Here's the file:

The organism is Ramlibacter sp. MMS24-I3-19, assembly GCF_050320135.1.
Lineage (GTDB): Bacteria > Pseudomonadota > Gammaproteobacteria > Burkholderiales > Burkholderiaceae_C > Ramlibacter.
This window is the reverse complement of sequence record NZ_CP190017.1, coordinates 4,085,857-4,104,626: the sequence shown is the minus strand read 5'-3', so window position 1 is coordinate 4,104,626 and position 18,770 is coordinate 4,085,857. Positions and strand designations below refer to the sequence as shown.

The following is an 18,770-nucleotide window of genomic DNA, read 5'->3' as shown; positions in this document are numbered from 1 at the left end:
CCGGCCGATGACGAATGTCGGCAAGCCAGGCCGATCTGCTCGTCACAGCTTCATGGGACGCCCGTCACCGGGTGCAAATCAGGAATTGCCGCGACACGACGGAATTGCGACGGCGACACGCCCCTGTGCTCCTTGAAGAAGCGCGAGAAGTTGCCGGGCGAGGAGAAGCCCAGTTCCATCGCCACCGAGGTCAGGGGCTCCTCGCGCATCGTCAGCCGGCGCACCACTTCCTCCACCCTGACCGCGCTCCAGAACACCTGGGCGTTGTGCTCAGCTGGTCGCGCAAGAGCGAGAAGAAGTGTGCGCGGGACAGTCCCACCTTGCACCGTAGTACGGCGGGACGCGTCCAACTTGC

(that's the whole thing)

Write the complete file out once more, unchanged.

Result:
The organism is Ramlibacter sp. MMS24-I3-19, assembly GCF_050320135.1.
Lineage (GTDB): Bacteria > Pseudomonadota > Gammaproteobacteria > Burkholderiales > Burkholderiaceae_C > Ramlibacter.
This window is the reverse complement of sequence record NZ_CP190017.1, coordinates 4,085,857-4,104,626: the sequence shown is the minus strand read 5'-3', so window position 1 is coordinate 4,104,626 and position 18,770 is coordinate 4,085,857. Positions and strand designations below refer to the sequence as shown.

The following is an 18,770-nucleotide window of genomic DNA, read 5'->3' as shown; positions in this document are numbered from 1 at the left end:
CCGGCCGATGACGAATGTCGGCAAGCCAGGCCGATCTGCTCGTCACAGCTTCATGGGACGCCCGTCACCGGGTGCAAATCAGGAATTGCCGCGACACGACGGAATTGCGACGGCGACACGCCCCTGTGCTCCTTGAAGAAGCGCGAGAAGTTGCCGGGCGAGGAGAAGCCCAGTTCCATCGCCACCGAGGTCAGGGGCTCCTCGCGCATCGTCAGCCGGCGCACCACTTCCTCCACCCTGACCGCGCTCCAGAACACCTGGGCGTTGTGCTCAGCTGGTCGCGCAAGAGCGAGAAGAAGTGTGCGCGGGACAGTCCCACCTTGCACCGTAGTACGGCGGGACGCGTCCAACTTGC